Mar. 26, 2018.
By Leadership Development Team Chair Craig Bennett.
This year we’ve heard a different congregant share their story each Sunday – a brief expression of their experience at UUCF, maybe what brought them here, what kept them here, what motivates or inspires them. These members are, as Ian Hochberg said, “all in” with their commitment to this community, and they’ve shared their stories as an expression of gratitude. Often these stories relate how a member became involved in some aspect of UUCF and ended up receiving something much greater than what they originally expected from investing their time and effort. I’ve stopped being surprised at how rewarding these opportunities to serve usually are for me, even (and especially) when it was something I only grudgingly agreed to in the first place. Usually, this is because I was lifted up and supported by other congregants who were on the journey with me. Viewing oneself as all in can result in unexpected opportunities for personal and professional growth. When we’re all in together, well, that’s magic.
Rev. Erik Wikstrom writes about what he calls the spirituality of service in his book “Serving with Grace.” We often assume people come to church for a sense of belonging and to feel more connected, but it’s more than that: We come to have our lives transformed. Rev. Wikstrom asks us to imagine church not as a place led by a few overly taxed people but one where leadership is a broadly shared ministry that community members undertake for the deep joy of it. Lay leadership can be its own spiritual practice, and can stretch you in new directions. And in our predominately volunteer community, there are many ways to be a leader. Certainly, serving on the Board of Directors, Coordinating Team, Lay Ministry Council, chairing the Annual Giving Campaign or the Auction or chairing a committee are obvious ways to serve in the shared ministry of our community.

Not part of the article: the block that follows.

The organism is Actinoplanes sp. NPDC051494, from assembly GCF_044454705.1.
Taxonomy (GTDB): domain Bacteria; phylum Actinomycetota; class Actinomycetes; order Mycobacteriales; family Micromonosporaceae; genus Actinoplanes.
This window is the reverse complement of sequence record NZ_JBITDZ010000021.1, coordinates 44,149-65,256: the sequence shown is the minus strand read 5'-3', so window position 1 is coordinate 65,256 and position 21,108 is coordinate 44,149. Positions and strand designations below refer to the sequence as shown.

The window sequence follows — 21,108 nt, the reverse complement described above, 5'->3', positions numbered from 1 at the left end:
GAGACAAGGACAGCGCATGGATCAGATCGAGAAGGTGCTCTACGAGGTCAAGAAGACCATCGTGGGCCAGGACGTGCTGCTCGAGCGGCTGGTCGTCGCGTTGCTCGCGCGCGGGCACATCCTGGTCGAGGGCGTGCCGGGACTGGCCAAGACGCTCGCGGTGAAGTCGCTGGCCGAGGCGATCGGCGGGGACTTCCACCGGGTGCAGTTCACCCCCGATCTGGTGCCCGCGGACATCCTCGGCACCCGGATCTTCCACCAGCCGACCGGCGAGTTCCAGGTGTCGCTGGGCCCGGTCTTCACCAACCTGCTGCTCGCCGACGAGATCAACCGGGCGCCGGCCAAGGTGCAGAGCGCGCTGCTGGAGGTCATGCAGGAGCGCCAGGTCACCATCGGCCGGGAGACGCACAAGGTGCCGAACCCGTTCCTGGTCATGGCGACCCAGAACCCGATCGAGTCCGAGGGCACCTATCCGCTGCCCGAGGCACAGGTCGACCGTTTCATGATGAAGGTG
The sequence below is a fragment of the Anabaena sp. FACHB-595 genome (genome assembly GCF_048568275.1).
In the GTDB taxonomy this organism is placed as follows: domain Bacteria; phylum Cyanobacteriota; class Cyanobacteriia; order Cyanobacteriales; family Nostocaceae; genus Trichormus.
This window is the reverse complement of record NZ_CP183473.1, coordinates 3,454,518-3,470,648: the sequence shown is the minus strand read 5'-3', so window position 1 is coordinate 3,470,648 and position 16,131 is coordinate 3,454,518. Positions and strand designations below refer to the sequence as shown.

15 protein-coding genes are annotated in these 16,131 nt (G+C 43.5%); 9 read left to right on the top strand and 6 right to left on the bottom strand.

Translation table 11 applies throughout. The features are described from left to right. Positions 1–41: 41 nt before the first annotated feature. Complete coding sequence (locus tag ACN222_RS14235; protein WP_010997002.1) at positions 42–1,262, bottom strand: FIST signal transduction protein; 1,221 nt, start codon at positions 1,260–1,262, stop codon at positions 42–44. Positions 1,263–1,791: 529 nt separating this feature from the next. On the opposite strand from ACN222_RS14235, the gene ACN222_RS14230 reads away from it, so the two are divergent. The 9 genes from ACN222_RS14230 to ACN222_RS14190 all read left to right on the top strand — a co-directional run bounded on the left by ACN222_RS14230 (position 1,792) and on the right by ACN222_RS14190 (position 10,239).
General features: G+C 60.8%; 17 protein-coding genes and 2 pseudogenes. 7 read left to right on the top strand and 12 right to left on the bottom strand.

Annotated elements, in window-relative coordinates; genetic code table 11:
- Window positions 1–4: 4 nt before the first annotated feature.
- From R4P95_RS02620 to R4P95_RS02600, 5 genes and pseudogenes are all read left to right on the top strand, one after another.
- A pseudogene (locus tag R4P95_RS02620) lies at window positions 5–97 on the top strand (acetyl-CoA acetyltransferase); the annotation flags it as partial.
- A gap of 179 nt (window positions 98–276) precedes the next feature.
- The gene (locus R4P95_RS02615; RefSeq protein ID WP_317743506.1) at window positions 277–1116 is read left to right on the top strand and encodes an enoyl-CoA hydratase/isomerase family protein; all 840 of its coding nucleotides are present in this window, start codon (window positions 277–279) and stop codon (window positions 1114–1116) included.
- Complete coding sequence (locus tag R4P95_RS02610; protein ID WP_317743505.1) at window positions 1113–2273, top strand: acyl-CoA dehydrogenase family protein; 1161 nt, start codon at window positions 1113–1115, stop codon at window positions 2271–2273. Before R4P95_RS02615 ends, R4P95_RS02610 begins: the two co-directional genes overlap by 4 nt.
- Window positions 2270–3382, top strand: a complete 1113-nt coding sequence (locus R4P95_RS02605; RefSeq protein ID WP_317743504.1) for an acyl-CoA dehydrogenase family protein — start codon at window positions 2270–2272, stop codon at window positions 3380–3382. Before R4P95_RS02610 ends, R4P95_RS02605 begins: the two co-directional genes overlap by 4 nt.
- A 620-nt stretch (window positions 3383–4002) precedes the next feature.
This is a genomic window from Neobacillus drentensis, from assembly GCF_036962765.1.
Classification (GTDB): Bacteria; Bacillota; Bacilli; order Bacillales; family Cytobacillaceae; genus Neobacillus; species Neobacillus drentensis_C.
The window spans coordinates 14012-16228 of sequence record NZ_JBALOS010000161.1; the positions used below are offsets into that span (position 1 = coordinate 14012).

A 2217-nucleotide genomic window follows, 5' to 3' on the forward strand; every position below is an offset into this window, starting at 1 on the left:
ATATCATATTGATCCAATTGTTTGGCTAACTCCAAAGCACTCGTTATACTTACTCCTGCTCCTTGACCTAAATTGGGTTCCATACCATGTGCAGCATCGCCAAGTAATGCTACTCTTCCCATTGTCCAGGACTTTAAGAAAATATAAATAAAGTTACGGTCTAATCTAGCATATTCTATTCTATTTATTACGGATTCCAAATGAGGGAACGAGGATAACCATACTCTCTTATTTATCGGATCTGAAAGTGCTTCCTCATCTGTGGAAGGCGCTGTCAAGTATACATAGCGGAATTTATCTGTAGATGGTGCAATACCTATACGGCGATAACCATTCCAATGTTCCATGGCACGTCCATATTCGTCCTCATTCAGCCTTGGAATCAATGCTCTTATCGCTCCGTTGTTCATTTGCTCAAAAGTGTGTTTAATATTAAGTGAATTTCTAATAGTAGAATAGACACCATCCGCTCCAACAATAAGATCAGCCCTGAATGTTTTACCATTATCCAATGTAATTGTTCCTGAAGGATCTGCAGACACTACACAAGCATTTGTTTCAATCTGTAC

Thinking back on the past 15 years of my membership at UUCF, I am truly grateful for the leadership shown by those involved in less visible ways – those who taught my children in RE, those on the Pastoral Care Team who helped when life has thrown me a curveball, those who contribute their musical talents making Sunday mornings transcendent, those who come together to create a Vespers or an earth-based, seasonal ritual that helps center me amid the chaos of daily life, and those who lead us in social justice efforts that help make the world a better place.
Just getting involved isn’t enough. You need to be all in to be transformed. That means more than just being nominally involved – having some skin in the game, committing to something outside one’s comfort zone – this is when service to our congregation can become a transformative spiritual practice. These are the experiences that have made me most grateful that UUCF exists. So whether the Nominating Committee is courting you to serve in an elected leadership position for next year, you’re considering teaching in RE or you are contemplating your financial commitment to the Annual Giving Campaign, view your service and commitment as a spiritual practice. Put some skin in the game – let’s all be all in for this beloved community we create together.